09 Apr 2013
April 9, 2013

The Oprah Syndrome pt.4

Oprah Winfrey: “All the money and all the fame and all of the attention and the glamorous life and the success and all of that doesn’t mean one thing if you can’t control your own being.”

Dr Oz: “But let me pick up on something Oprah said that is so beautiful. For her, obesity became an excuse that she could hide behind. And there a lot of folks out there who are carrying extra weight around and use it as a shield to [avoid] deal[ing] with the deeper challenges.

-Larry King Live, CNN

Oprah Syndrome Somatic Experiencing Brian Mahan

A resilient Autonomic Nervous System (ANS) is able to cycle through various activations (reactions to stimuli) and return to homoeostasis. Throughout the course of a single day there are typically hundreds of activations. One moment we can feel hopeful, the next moment angry, the next moment sad, the next moment titillated, etc., etc., etc… And that is a good thing.

We want to be able to feel! But, most of us believe that if we feel anything, then something is wrong and if we feel nothing, then everything is O.K. We also tend to think that joy and bliss are life’s ultimate goals and if we feel sadness, anger or frustration, then something [outside of us] needs to be fixed. We seem to give greater credence to our thoughts than we do to our bodily sensations and feelings. However, our body’s communication offers us the kind of guidance that would often times better serve us. I’ve come to believe that intuition is literally a ‘gut feeling’ and listening to that ‘little voice’ in the back of my head would mean that I’m crazy.

Seriously, we, as a society, have come to believe that the only thing that we need to survive is our intellect. If we can anticipate hypothetical problems and solve them before they come to pass and truly become problematic, then we have a greater chance of survival. Generally speaking, our higher brain is a very effective problem solver. It has thoughts, words, reasoning, rationale, perspective and judgment at its disposal. It uses these tools to solve problems, but it also uses them to find problems. Left to it’s own devices, the higher brain is a problem-seeking-problem-solving machine on steroids. And because it is in a near constant exploration of problem seeking and problem solving, it can keep us in a state of all things problematic. To add insult to injury, our body’s autonomic nervous system reacts and responds to every thought as if it were real. So, it’s no wonder we struggle with stress and anxiety.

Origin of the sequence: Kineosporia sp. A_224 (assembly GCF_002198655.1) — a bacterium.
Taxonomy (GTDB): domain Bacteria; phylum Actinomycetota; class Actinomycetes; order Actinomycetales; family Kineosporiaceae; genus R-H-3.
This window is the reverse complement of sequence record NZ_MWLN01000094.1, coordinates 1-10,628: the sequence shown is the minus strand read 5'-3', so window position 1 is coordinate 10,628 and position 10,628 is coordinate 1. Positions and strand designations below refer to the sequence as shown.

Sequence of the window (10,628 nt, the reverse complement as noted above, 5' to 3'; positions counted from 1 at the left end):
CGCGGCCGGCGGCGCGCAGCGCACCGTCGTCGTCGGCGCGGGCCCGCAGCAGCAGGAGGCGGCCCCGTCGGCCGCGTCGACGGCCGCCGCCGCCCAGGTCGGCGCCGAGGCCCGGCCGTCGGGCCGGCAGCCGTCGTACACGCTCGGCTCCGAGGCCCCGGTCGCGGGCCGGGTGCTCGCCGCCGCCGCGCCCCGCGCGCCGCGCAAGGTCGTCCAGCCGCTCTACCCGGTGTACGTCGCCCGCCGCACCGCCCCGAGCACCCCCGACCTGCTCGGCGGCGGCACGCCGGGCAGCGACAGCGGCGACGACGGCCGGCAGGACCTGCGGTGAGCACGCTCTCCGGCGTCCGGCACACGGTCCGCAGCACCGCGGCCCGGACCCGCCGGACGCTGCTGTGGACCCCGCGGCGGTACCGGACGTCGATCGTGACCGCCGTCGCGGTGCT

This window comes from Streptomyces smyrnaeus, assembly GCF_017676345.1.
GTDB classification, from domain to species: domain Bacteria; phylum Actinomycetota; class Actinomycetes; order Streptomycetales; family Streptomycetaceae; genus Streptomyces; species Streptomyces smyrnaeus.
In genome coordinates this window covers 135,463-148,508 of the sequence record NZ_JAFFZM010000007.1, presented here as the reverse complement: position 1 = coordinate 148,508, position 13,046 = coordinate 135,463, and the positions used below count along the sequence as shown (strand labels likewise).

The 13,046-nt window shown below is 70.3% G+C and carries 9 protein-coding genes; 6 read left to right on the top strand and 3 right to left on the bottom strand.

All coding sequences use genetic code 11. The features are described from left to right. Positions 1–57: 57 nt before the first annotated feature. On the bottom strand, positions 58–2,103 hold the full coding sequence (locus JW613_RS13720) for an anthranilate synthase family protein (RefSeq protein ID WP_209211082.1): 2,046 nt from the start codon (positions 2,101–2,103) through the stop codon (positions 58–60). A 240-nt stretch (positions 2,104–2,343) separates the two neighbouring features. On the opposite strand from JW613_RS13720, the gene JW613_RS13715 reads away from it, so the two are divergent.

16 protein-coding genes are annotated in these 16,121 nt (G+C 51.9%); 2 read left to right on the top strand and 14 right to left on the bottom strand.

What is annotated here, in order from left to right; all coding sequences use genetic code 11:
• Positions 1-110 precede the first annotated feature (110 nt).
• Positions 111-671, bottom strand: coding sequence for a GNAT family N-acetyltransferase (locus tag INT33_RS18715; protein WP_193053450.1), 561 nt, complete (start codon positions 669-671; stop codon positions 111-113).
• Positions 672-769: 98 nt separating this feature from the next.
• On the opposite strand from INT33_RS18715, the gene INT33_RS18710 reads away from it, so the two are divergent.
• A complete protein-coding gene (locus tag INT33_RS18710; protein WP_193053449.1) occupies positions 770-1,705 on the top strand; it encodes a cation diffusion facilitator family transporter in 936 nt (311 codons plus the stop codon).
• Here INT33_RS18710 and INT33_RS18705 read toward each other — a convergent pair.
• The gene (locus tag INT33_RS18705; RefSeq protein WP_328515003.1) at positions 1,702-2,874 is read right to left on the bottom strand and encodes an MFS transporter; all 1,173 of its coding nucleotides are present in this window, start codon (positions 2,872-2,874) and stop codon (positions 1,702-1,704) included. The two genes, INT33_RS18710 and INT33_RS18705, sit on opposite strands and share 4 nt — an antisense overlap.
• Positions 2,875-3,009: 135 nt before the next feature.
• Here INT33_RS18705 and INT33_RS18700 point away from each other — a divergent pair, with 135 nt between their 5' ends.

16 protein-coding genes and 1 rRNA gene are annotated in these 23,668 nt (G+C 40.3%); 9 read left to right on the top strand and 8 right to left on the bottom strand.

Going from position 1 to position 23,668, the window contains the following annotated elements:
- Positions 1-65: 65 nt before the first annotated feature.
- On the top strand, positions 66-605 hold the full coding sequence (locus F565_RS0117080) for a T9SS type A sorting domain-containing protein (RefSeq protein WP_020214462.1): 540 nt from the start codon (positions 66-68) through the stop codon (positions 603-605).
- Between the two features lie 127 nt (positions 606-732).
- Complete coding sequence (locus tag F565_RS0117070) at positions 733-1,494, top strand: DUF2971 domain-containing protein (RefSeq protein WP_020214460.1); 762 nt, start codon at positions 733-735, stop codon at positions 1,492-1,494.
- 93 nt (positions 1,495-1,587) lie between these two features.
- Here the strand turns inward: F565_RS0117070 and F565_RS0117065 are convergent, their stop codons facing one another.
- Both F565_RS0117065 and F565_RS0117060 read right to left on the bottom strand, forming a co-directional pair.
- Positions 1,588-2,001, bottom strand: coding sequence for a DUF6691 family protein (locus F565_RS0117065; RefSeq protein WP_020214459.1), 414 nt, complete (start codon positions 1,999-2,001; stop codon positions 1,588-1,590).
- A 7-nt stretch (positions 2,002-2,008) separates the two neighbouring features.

I have heard it said that the stress and anxiety that we feel is directly proportionate to the degree to which we are not accepting our current circumstances. Conversely, our most joyful states occur when we are most “present” and “in the moment.” It’s nearly impossible to reach orgasm while thinking about your laundry list. Any doctor will concur that Erectile Dysfunction (ED) is less likely to occur as a result of organic imbalances and most likely to be psychogenic. “Performance anxiety” has practically become a medical term.

Forgive me; do I digress? How have I gone from talking about Miss O to the Big O? Well, if for no other reason, we can all relate to Oprah because she is just as human as we are. She puts her pants on one leg at a time, too. The biology and physiology of our bodies are 99.999% identical on a cellular level. The animal drives within all of us are the same. We all strive to survive. And yet, we are as dissimilar as snowflakes.

The body is the common denominator of all of our experiences, perceived and real. The lower brain is without reflection or logic or point of view. It is online, receptive and responsive 24/7. While we are asleep, even in the dream realm when conscious thought appears to be on hiatus, the body behaves. It is the lower brain that wakes us in the middle of the night when there is a strange noise on the other side of the house. The lower brain insures the safety of the organism. It needs to know where the organism is in time and space and can only do so via the information that it collects from the environment. From a physiological perspective, being “present” or “in the moment” means that we are fully oriented to our immediate environment. Our higher brain can take us into the past or project us into the future, but our lower brain anchors us into the embodied reality of now. So how does the lower brain do just that? (See The Oprah Syndrome Pt. 5)


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